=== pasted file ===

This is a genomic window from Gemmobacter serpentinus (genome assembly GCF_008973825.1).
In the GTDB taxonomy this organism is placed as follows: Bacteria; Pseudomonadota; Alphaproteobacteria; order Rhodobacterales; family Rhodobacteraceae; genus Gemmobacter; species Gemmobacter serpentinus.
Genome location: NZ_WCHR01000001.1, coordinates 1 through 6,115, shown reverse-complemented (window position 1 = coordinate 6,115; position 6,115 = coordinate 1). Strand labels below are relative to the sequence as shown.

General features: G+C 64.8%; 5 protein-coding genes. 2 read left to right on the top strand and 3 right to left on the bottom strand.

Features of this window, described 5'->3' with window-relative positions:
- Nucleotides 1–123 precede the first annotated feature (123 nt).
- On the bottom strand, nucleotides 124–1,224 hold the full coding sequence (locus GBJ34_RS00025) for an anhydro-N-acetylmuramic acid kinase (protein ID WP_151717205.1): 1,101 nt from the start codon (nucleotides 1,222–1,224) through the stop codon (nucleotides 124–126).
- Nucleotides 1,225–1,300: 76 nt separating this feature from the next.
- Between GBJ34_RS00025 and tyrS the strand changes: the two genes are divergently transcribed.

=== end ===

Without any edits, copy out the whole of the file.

This is a genomic window from Gemmobacter serpentinus (genome assembly GCF_008973825.1).
In the GTDB taxonomy this organism is placed as follows: Bacteria; Pseudomonadota; Alphaproteobacteria; order Rhodobacterales; family Rhodobacteraceae; genus Gemmobacter; species Gemmobacter serpentinus.
Genome location: NZ_WCHR01000001.1, coordinates 1 through 6,115, shown reverse-complemented (window position 1 = coordinate 6,115; position 6,115 = coordinate 1). Strand labels below are relative to the sequence as shown.

General features: G+C 64.8%; 5 protein-coding genes. 2 read left to right on the top strand and 3 right to left on the bottom strand.

Features of this window, described 5'->3' with window-relative positions:
- Nucleotides 1–123 precede the first annotated feature (123 nt).
- On the bottom strand, nucleotides 124–1,224 hold the full coding sequence (locus GBJ34_RS00025) for an anhydro-N-acetylmuramic acid kinase (protein ID WP_151717205.1): 1,101 nt from the start codon (nucleotides 1,222–1,224) through the stop codon (nucleotides 124–126).
- Nucleotides 1,225–1,300: 76 nt separating this feature from the next.
- Between GBJ34_RS00025 and tyrS the strand changes: the two genes are divergently transcribed.